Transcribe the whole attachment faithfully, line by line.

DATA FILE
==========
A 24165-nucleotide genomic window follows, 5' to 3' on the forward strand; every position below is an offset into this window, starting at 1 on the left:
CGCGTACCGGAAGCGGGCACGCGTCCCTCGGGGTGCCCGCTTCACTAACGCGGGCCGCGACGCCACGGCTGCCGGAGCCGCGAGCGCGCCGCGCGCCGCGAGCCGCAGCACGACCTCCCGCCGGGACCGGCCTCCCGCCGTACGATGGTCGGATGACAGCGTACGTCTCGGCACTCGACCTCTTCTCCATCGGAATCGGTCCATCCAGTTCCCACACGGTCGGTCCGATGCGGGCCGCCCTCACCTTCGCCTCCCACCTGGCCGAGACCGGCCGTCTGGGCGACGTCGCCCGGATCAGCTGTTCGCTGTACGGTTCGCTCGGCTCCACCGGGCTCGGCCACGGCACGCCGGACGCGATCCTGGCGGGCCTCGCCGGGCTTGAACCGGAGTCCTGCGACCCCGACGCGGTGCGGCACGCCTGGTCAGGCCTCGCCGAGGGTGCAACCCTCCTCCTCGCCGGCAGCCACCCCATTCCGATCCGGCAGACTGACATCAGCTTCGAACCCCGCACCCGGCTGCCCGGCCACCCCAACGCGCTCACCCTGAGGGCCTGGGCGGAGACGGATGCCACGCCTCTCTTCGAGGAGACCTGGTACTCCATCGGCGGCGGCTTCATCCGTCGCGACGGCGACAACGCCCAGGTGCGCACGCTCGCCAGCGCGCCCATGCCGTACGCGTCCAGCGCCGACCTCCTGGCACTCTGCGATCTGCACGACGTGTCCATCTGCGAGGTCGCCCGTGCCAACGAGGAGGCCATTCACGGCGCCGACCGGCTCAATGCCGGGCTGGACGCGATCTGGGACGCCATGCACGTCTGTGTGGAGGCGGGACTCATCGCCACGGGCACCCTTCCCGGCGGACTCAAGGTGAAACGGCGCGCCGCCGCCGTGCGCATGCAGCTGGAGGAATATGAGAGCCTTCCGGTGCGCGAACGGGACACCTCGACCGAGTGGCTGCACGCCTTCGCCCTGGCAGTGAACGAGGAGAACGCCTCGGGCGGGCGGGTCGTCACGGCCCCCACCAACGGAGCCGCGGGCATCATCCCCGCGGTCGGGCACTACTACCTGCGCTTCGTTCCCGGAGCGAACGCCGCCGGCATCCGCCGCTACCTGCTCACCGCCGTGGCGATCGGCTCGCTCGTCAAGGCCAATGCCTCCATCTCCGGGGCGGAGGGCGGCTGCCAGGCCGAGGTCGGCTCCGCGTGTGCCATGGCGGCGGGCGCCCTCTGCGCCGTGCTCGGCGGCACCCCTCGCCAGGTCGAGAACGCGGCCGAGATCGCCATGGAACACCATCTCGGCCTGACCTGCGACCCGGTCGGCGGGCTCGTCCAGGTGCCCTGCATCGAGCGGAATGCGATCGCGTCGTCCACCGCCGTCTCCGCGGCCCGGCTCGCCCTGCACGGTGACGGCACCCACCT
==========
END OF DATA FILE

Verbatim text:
A 24165-nucleotide genomic window follows, 5' to 3' on the forward strand; every position below is an offset into this window, starting at 1 on the left:
CGCGTACCGGAAGCGGGCACGCGTCCCTCGGGGTGCCCGCTTCACTAACGCGGGCCGCGACGCCACGGCTGCCGGAGCCGCGAGCGCGCCGCGCGCCGCGAGCCGCAGCACGACCTCCCGCCGGGACCGGCCTCCCGCCGTACGATGGTCGGATGACAGCGTACGTCTCGGCACTCGACCTCTTCTCCATCGGAATCGGTCCATCCAGTTCCCACACGGTCGGTCCGATGCGGGCCGCCCTCACCTTCGCCTCCCACCTGGCCGAGACCGGCCGTCTGGGCGACGTCGCCCGGATCAGCTGTTCGCTGTACGGTTCGCTCGGCTCCACCGGGCTCGGCCACGGCACGCCGGACGCGATCCTGGCGGGCCTCGCCGGGCTTGAACCGGAGTCCTGCGACCCCGACGCGGTGCGGCACGCCTGGTCAGGCCTCGCCGAGGGTGCAACCCTCCTCCTCGCCGGCAGCCACCCCATTCCGATCCGGCAGACTGACATCAGCTTCGAACCCCGCACCCGGCTGCCCGGCCACCCCAACGCGCTCACCCTGAGGGCCTGGGCGGAGACGGATGCCACGCCTCTCTTCGAGGAGACCTGGTACTCCATCGGCGGCGGCTTCATCCGTCGCGACGGCGACAACGCCCAGGTGCGCACGCTCGCCAGCGCGCCCATGCCGTACGCGTCCAGCGCCGACCTCCTGGCACTCTGCGATCTGCACGACGTGTCCATCTGCGAGGTCGCCCGTGCCAACGAGGAGGCCATTCACGGCGCCGACCGGCTCAATGCCGGGCTGGACGCGATCTGGGACGCCATGCACGTCTGTGTGGAGGCGGGACTCATCGCCACGGGCACCCTTCCCGGCGGACTCAAGGTGAAACGGCGCGCCGCCGCCGTGCGCATGCAGCTGGAGGAATATGAGAGCCTTCCGGTGCGCGAACGGGACACCTCGACCGAGTGGCTGCACGCCTTCGCCCTGGCAGTGAACGAGGAGAACGCCTCGGGCGGGCGGGTCGTCACGGCCCCCACCAACGGAGCCGCGGGCATCATCCCCGCGGTCGGGCACTACTACCTGCGCTTCGTTCCCGGAGCGAACGCCGCCGGCATCCGCCGCTACCTGCTCACCGCCGTGGCGATCGGCTCGCTCGTCAAGGCCAATGCCTCCATCTCCGGGGCGGAGGGCGGCTGCCAGGCCGAGGTCGGCTCCGCGTGTGCCATGGCGGCGGGCGCCCTCTGCGCCGTGCTCGGCGGCACCCCTCGCCAGGTCGAGAACGCGGCCGAGATCGCCATGGAACACCATCTCGGCCTGACCTGCGACCCGGTCGGCGGGCTCGTCCAGGTGCCCTGCATCGAGCGGAATGCGATCGCGTCGTCCACCGCCGTCTCCGCGGCCCGGCTCGCCCTGCACGGTGACGGCACCCACCT